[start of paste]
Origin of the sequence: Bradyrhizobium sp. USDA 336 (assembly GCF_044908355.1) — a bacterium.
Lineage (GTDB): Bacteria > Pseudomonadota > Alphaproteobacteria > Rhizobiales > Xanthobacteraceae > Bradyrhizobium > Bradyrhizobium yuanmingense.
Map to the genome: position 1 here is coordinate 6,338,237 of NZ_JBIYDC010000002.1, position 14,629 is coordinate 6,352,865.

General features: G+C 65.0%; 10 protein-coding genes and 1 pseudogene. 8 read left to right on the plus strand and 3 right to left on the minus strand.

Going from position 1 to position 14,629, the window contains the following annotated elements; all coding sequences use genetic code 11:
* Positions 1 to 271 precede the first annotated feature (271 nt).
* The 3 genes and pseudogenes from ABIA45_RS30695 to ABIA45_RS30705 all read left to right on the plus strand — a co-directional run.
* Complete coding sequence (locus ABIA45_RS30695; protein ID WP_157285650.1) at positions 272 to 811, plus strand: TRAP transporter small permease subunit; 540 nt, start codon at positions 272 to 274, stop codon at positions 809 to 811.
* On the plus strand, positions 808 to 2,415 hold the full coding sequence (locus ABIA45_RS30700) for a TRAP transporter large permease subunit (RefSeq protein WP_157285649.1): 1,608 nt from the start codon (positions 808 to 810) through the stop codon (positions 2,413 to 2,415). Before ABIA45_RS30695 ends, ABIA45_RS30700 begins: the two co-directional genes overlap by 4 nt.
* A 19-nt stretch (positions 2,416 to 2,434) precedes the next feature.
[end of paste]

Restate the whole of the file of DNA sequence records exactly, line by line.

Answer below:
Origin of the sequence: Bradyrhizobium sp. USDA 336 (assembly GCF_044908355.1) — a bacterium.
Lineage (GTDB): Bacteria > Pseudomonadota > Alphaproteobacteria > Rhizobiales > Xanthobacteraceae > Bradyrhizobium > Bradyrhizobium yuanmingense.
Map to the genome: position 1 here is coordinate 6,338,237 of NZ_JBIYDC010000002.1, position 14,629 is coordinate 6,352,865.

General features: G+C 65.0%; 10 protein-coding genes and 1 pseudogene. 8 read left to right on the plus strand and 3 right to left on the minus strand.

Going from position 1 to position 14,629, the window contains the following annotated elements; all coding sequences use genetic code 11:
* Positions 1 to 271 precede the first annotated feature (271 nt).
* The 3 genes and pseudogenes from ABIA45_RS30695 to ABIA45_RS30705 all read left to right on the plus strand — a co-directional run.
* Complete coding sequence (locus ABIA45_RS30695; protein ID WP_157285650.1) at positions 272 to 811, plus strand: TRAP transporter small permease subunit; 540 nt, start codon at positions 272 to 274, stop codon at positions 809 to 811.
* On the plus strand, positions 808 to 2,415 hold the full coding sequence (locus ABIA45_RS30700) for a TRAP transporter large permease subunit (RefSeq protein WP_157285649.1): 1,608 nt from the start codon (positions 808 to 810) through the stop codon (positions 2,413 to 2,415). Before ABIA45_RS30695 ends, ABIA45_RS30700 begins: the two co-directional genes overlap by 4 nt.
* A 19-nt stretch (positions 2,416 to 2,434) precedes the next feature.